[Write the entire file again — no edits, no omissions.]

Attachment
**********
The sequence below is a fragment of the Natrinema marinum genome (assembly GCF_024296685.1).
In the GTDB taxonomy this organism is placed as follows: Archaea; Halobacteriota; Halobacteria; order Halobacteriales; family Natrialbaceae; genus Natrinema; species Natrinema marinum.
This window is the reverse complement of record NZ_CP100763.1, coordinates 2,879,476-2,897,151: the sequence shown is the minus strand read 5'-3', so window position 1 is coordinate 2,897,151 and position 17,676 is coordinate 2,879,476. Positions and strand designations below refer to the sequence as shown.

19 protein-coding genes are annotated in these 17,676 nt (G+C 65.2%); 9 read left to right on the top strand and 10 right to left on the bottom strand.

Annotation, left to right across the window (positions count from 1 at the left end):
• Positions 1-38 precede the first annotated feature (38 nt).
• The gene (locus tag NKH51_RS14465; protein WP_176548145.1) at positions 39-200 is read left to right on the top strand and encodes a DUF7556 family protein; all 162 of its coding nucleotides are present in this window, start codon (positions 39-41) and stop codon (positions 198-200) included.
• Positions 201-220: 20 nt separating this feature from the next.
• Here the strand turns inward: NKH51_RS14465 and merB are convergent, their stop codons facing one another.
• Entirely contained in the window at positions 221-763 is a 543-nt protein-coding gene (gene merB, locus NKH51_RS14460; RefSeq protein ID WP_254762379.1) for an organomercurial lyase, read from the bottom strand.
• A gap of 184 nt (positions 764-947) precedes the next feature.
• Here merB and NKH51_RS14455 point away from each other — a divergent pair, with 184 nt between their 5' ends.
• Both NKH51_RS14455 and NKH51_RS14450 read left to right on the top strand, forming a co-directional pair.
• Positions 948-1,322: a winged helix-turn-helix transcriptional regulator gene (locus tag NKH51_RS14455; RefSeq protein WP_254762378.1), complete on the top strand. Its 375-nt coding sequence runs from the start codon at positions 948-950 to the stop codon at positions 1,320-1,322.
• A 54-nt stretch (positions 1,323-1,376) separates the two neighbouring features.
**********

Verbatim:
The sequence below is a fragment of the Natrinema marinum genome (assembly GCF_024296685.1).
In the GTDB taxonomy this organism is placed as follows: Archaea; Halobacteriota; Halobacteria; order Halobacteriales; family Natrialbaceae; genus Natrinema; species Natrinema marinum.
This window is the reverse complement of record NZ_CP100763.1, coordinates 2,879,476-2,897,151: the sequence shown is the minus strand read 5'-3', so window position 1 is coordinate 2,897,151 and position 17,676 is coordinate 2,879,476. Positions and strand designations below refer to the sequence as shown.

19 protein-coding genes are annotated in these 17,676 nt (G+C 65.2%); 9 read left to right on the top strand and 10 right to left on the bottom strand.

Annotation, left to right across the window (positions count from 1 at the left end):
• Positions 1-38 precede the first annotated feature (38 nt).
• The gene (locus tag NKH51_RS14465; protein WP_176548145.1) at positions 39-200 is read left to right on the top strand and encodes a DUF7556 family protein; all 162 of its coding nucleotides are present in this window, start codon (positions 39-41) and stop codon (positions 198-200) included.
• Positions 201-220: 20 nt separating this feature from the next.
• Here the strand turns inward: NKH51_RS14465 and merB are convergent, their stop codons facing one another.
• Entirely contained in the window at positions 221-763 is a 543-nt protein-coding gene (gene merB, locus NKH51_RS14460; RefSeq protein ID WP_254762379.1) for an organomercurial lyase, read from the bottom strand.
• A gap of 184 nt (positions 764-947) precedes the next feature.
• Here merB and NKH51_RS14455 point away from each other — a divergent pair, with 184 nt between their 5' ends.
• Both NKH51_RS14455 and NKH51_RS14450 read left to right on the top strand, forming a co-directional pair.
• Positions 948-1,322: a winged helix-turn-helix transcriptional regulator gene (locus tag NKH51_RS14455; RefSeq protein WP_254762378.1), complete on the top strand. Its 375-nt coding sequence runs from the start codon at positions 948-950 to the stop codon at positions 1,320-1,322.
• A 54-nt stretch (positions 1,323-1,376) separates the two neighbouring features.